- A courgette (zucchini)
- An onion
- A paprika
- A bag (some 300gr) of wok vegetables, or alternatively
- A carrot or two
- A bit of white cabbage
- Mung bean sprouts
- Any other vegetable you feel like throwing in
- Black pepper
- Soy-sesame sauce
- Olive oil or any other vegetable oil you like
First cut the onion, paprika, carrot, cabbage etc. into pieces. Make sure the broccoli pieces aren’t too small. Cut the courgette in half and then into large pieces.
Put a royal amount of cooking oil in the wok and when it’s hot, add the courgette. Sprinkle a nice pinch of salt and pepper on top and stir fry a couple of minutes until they are a nice golden brown, but not mushy. Take them out of the wok and put them aside in a bowl or a rubber boot or something.
Add some more oil in the wok and when it’s hot catapult the pieces of onion and paprika in there. Stir-fry-stir-fry-stir-fry and add your other vegetables, starting with the hard ones (carrot, cabbage).
When all is nicely stir-fried, tossle in the courgette again and move to part III, ‘Zhe finishing touch’.
Take the duck breasts and sprinkle both sides with a generous amount of salt and pepper. Melt the margarine in a frying pan that you can cover with a lid. Make the pan nice and hot and when the margarine is molten and brown, put in the duck breasts with the meaty side down (meaning the white fatty side up). The hot pan should sear the meat closed, so it will remain nice and juicy.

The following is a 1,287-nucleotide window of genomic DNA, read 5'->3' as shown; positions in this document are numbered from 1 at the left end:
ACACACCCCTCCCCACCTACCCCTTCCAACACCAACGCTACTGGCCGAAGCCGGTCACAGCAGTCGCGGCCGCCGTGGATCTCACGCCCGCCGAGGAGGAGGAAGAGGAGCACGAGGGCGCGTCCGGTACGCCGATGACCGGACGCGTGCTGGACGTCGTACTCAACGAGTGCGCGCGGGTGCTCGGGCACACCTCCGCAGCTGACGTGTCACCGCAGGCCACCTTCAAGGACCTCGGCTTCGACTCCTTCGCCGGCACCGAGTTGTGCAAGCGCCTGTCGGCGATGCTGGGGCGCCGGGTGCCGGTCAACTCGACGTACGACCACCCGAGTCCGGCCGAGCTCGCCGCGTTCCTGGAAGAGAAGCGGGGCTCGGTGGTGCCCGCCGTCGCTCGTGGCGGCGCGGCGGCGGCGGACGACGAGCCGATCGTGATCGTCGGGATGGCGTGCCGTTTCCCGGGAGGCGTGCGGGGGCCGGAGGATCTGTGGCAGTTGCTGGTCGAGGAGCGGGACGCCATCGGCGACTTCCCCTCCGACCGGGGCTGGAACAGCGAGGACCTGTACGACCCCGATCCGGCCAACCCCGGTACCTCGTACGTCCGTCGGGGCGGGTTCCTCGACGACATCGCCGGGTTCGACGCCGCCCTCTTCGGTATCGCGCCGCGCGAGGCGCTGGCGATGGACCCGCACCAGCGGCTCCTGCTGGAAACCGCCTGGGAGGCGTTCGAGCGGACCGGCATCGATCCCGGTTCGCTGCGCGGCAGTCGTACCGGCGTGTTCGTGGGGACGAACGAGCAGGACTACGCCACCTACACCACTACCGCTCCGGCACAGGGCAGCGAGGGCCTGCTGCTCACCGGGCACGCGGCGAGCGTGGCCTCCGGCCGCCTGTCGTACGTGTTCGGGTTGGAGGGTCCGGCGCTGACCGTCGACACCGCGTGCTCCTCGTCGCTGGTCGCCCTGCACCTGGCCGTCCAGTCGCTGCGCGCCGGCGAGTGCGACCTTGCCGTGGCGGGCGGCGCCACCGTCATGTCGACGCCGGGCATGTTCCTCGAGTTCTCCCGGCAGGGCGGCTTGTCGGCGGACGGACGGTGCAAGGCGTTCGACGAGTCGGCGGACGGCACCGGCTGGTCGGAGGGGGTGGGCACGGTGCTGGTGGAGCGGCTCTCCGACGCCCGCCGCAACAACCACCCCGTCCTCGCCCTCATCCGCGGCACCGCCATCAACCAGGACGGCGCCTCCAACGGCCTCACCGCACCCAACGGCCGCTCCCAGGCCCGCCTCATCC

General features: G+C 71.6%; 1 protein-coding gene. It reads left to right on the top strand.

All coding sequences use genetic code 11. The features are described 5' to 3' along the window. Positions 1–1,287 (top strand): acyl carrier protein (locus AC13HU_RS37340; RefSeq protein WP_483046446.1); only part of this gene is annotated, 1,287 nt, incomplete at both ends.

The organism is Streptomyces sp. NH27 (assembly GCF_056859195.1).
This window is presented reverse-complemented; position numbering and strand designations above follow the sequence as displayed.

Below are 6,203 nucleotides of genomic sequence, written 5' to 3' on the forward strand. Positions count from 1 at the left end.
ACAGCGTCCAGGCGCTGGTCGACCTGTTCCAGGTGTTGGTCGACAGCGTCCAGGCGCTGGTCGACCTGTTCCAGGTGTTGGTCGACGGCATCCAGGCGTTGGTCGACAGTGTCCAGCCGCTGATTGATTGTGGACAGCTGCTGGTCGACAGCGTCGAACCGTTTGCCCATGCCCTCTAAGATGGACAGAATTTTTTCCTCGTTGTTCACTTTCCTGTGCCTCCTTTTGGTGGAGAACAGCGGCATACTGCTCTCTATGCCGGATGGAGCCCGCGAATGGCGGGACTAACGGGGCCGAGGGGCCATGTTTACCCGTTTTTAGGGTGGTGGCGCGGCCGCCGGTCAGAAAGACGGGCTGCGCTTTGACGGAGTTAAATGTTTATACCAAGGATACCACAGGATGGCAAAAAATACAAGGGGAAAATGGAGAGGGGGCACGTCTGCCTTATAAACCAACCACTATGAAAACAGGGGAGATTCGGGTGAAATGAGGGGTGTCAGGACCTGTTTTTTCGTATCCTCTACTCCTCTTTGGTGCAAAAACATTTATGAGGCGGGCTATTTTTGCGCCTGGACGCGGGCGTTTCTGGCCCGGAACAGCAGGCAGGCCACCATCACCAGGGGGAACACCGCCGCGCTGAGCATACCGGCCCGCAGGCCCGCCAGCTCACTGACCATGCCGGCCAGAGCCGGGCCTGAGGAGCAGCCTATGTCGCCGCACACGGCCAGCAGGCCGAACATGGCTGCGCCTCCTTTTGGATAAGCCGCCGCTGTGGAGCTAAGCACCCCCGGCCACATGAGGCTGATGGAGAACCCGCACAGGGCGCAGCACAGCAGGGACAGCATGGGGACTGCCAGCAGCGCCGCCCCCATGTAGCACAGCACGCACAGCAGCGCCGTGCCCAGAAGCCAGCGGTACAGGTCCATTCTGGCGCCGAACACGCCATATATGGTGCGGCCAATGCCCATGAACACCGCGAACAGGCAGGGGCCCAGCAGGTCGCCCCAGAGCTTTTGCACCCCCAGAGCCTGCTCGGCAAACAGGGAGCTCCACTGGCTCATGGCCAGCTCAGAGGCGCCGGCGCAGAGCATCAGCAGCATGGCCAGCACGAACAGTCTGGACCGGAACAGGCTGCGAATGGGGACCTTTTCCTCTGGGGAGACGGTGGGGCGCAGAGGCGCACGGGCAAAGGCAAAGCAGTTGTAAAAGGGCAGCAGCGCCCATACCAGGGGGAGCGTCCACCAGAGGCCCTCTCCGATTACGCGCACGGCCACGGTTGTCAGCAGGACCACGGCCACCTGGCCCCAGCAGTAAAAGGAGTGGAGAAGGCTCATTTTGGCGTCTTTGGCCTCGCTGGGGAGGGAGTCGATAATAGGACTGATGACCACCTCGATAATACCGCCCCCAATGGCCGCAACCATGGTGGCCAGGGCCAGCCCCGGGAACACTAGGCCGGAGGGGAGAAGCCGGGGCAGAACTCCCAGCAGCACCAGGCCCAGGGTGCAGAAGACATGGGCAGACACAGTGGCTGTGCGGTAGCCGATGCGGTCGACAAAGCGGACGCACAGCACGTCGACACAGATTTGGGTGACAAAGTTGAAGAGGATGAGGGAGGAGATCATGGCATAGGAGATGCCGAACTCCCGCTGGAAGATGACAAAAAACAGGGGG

After a minute or two, lower the heat and turn the duck breasts upside down, so that they’re lying on their fatty sides. Put the lid on the pan and let them bake on a medium fire for another eight minutes (about 10 minutes of total baking time).
The idea is to get the meat nice and brown on the inside, but still a bit rosy on the inside. This way, it will have a great taste and a juicy bite. If you slice it up and then throw it in the wok, you’ll get dry meat and loose a lot of that typical duck taste.
Zhe finishing touch:
Cut the duck breasts into slices of about half a centimetre thick. Throw them in the wok and mix with the rest of the dish
Add the soy-sesame sauce, exactly 120 ml will do the trick, or in my case half a bottle of Go-Tan Wok Essentials Soy-Sesame Sauce (no I’m not sponsored and I’m not a shareholder). Stir around again and leave for another minute or two.
Serve with rice, bami, mi or whatever you like. And please, don’t cry my name when you have that culinary orgasm in front of you significant other, I don’t want to be held responsible for any relational mayhem afterwards.
Monday, January 09, 2006
The emperor’s new clothes
Last Tuesday, the annual winter sales period, or ‘solden’ (Flemish)/Soldes (French) as they are called, started again. That’s a mighty big deal here; journalists all over the country give almost live coverage of the whole event. Every year, the big question is which stores didn’t respect the official and legally permitted period of time to sell their goods at a much reduced price. And every year some shopkeepers and even big chains keep up the old Belgian tradition of using the law as something to wipe your feet off when you unwittingly trampled into something left behind by a dog that wasn’t taken out to do ‘walkies’ all week. OOOOH, the scandals, the drama, the passion…